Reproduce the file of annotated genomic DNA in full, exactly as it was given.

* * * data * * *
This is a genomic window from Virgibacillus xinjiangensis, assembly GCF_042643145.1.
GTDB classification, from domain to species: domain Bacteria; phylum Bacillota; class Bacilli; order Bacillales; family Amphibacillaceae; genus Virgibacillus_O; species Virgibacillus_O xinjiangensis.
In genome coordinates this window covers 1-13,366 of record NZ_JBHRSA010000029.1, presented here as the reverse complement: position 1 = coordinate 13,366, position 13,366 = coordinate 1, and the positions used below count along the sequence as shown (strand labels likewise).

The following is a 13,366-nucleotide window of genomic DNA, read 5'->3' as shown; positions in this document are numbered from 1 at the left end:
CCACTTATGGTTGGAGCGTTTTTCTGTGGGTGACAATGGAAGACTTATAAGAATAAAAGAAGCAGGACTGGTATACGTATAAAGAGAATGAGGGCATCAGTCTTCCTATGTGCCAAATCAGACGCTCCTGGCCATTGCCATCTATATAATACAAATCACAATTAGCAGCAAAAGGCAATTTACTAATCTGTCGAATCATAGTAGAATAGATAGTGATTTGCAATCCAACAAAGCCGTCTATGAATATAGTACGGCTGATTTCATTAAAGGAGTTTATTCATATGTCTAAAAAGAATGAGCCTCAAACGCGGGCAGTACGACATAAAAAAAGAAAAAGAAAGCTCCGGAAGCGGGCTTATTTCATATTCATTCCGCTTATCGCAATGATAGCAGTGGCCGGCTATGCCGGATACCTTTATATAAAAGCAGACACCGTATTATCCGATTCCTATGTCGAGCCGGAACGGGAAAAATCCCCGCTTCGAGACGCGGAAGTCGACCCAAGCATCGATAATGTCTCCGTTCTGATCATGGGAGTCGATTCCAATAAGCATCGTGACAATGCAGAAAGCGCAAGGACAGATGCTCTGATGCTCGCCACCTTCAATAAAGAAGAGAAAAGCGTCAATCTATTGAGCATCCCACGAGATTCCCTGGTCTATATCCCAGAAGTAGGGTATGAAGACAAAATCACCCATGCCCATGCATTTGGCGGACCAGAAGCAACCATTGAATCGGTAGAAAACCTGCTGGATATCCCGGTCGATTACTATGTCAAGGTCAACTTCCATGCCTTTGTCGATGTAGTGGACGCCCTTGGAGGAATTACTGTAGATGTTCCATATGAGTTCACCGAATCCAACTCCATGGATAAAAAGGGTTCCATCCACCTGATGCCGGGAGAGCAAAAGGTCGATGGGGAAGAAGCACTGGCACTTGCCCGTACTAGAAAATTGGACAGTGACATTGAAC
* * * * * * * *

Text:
This is a genomic window from Virgibacillus xinjiangensis, assembly GCF_042643145.1.
GTDB classification, from domain to species: domain Bacteria; phylum Bacillota; class Bacilli; order Bacillales; family Amphibacillaceae; genus Virgibacillus_O; species Virgibacillus_O xinjiangensis.
In genome coordinates this window covers 1-13,366 of record NZ_JBHRSA010000029.1, presented here as the reverse complement: position 1 = coordinate 13,366, position 13,366 = coordinate 1, and the positions used below count along the sequence as shown (strand labels likewise).

The following is a 13,366-nucleotide window of genomic DNA, read 5'->3' as shown; positions in this document are numbered from 1 at the left end:
CCACTTATGGTTGGAGCGTTTTTCTGTGGGTGACAATGGAAGACTTATAAGAATAAAAGAAGCAGGACTGGTATACGTATAAAGAGAATGAGGGCATCAGTCTTCCTATGTGCCAAATCAGACGCTCCTGGCCATTGCCATCTATATAATACAAATCACAATTAGCAGCAAAAGGCAATTTACTAATCTGTCGAATCATAGTAGAATAGATAGTGATTTGCAATCCAACAAAGCCGTCTATGAATATAGTACGGCTGATTTCATTAAAGGAGTTTATTCATATGTCTAAAAAGAATGAGCCTCAAACGCGGGCAGTACGACATAAAAAAAGAAAAAGAAAGCTCCGGAAGCGGGCTTATTTCATATTCATTCCGCTTATCGCAATGATAGCAGTGGCCGGCTATGCCGGATACCTTTATATAAAAGCAGACACCGTATTATCCGATTCCTATGTCGAGCCGGAACGGGAAAAATCCCCGCTTCGAGACGCGGAAGTCGACCCAAGCATCGATAATGTCTCCGTTCTGATCATGGGAGTCGATTCCAATAAGCATCGTGACAATGCAGAAAGCGCAAGGACAGATGCTCTGATGCTCGCCACCTTCAATAAAGAAGAGAAAAGCGTCAATCTATTGAGCATCCCACGAGATTCCCTGGTCTATATCCCAGAAGTAGGGTATGAAGACAAAATCACCCATGCCCATGCATTTGGCGGACCAGAAGCAACCATTGAATCGGTAGAAAACCTGCTGGATATCCCGGTCGATTACTATGTCAAGGTCAACTTCCATGCCTTTGTCGATGTAGTGGACGCCCTTGGAGGAATTACTGTAGATGTTCCATATGAGTTCACCGAATCCAACTCCATGGATAAAAAGGGTTCCATCCACCTGATGCCGGGAGAGCAAAAGGTCGATGGGGAAGAAGCACTGGCACTTGCCCGTACTAGAAAATTGGACAGTGACATTGAAC